Irene Hirano Inouye dedicated her life to major philanthropic and social causes in America, but perhaps her greatest legacy is her role in strengthening the U.S.-Japan relationship, including support for Tohoku’s recovery and an initiative created to benefit young people in the aftermath of the earthquake.
A sansei, she served as the founding CEO and president of the Japanese American National Museum for 20 years. Her own family’s history in America was shaped by the country’s wartime internment of Japanese Americans, including her paternal grandfather and her aunts and uncles. In 2009, she became the founding president of the U.S.-Japan Council (USJC), which was established with her late husband, U.S. Sen. Daniel K. Inouye, and other prominent Japanese Americans to develop and connect diverse leaders in Japan and the United States.
Ten years ago, she was in Tokyo leading USJC’s Japanese American Leader s hip Delegation (JALD), a program that each year organizes a delegation of Japanese Americans to engage with top leaders in Japan. On March 11, the earthquake struck. A meeting scheduled between the 2011 JALD delegation and then-Prime Minister Naoto Kan was canceled and Inouye immediately shifted her attention. Within a day of the tragedy, she was actively exploring ways to support Japan’s devastated Northeast.
Inouye would soon launch the USJC Earthquake Relief Fund for Tohoku’s recovery efforts, raising $350,000 within the first 24 hours of the fund’s establishment. By the end of 2011, the fund grew to more than $2.5 million, with 100% of the donations sent to support Japanese nonprofit organizations, non-governmental organizations and programs dedicated to Tohoku’s aid. Within the USJC network, many Japanese Americans took on leadership roles within their local communities in fundraising and directing contributions from America. USJC’s leaders and board members visited Japan in subsequent months to partner and work with Japanese nonprofit organizations on the front lines.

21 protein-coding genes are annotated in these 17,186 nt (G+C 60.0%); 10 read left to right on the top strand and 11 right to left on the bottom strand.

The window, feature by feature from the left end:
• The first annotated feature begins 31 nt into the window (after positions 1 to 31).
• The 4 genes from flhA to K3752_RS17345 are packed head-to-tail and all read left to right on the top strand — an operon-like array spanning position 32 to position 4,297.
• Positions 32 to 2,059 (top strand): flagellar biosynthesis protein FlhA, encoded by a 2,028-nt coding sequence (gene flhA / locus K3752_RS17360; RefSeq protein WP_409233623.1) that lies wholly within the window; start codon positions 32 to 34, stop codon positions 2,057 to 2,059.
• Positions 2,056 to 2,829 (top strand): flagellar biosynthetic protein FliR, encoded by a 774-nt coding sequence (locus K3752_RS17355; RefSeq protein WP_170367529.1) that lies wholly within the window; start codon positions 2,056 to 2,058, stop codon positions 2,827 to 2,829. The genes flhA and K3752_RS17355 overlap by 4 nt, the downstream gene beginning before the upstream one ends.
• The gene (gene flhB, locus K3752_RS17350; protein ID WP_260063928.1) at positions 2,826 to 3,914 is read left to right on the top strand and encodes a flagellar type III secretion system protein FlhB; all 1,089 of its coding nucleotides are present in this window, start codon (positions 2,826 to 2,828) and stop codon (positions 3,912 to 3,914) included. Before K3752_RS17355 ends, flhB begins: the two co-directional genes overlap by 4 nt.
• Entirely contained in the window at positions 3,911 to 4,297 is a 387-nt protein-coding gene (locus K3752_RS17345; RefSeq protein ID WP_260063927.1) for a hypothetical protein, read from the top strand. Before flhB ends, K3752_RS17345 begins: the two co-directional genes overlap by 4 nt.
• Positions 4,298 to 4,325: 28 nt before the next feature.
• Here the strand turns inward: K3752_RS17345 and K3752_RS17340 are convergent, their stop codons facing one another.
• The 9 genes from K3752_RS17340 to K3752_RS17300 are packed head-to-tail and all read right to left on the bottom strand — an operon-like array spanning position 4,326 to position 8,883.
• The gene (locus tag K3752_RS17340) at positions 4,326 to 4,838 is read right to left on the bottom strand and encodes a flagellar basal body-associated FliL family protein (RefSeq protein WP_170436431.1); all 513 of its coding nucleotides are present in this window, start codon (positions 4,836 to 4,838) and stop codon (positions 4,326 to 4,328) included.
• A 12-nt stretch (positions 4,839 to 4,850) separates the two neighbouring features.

USJC’s Tohoku relief efforts also yielded another one of Inouye’s signature achievements: the Tomodachi Initiative, a public-private partnership between USJC and the U.S. Embassy in Tokyo with the support of the Japanese government. The effort came on the heels of Operation Tomodachi, a joint mission between the U.S. military and Japan’s Self-Defense Forces to provide humanitarian aid in Tohoku. Inouye worked closely with then-U.S. Ambassador to Japan John Roos to create the Tomodachi Initiative, seeking to inspire young people in the region through unique exchange opportunities with the United States.
She developed partnerships with major corporations so that the Tomodachi Initiative could offer a number of programs, including career mentoring for young Japanese women, STEM education, and leadership skills for young people with disabilities. It would eventually expand beyond the Tohoku region to bring young Americans to study in Japan, making it a two-way exchange initiative. Inouye believed that empowering the “Tomodachi generation” was vital to the lasting friendship between the two nations. Ten years later, more than 9,000 young people have participated in over 300 Tomodachi Initiative programs.
After Inouye died on April 7, 2020, the Japanese government posthumously awarded her the Order of the Rising Sun, Gold Rays with Neck Ribbon, for her enduring contributions to the U.S.-Japan relationship, including USJC’s support for Tohoku and the next generation of Japanese and American leaders.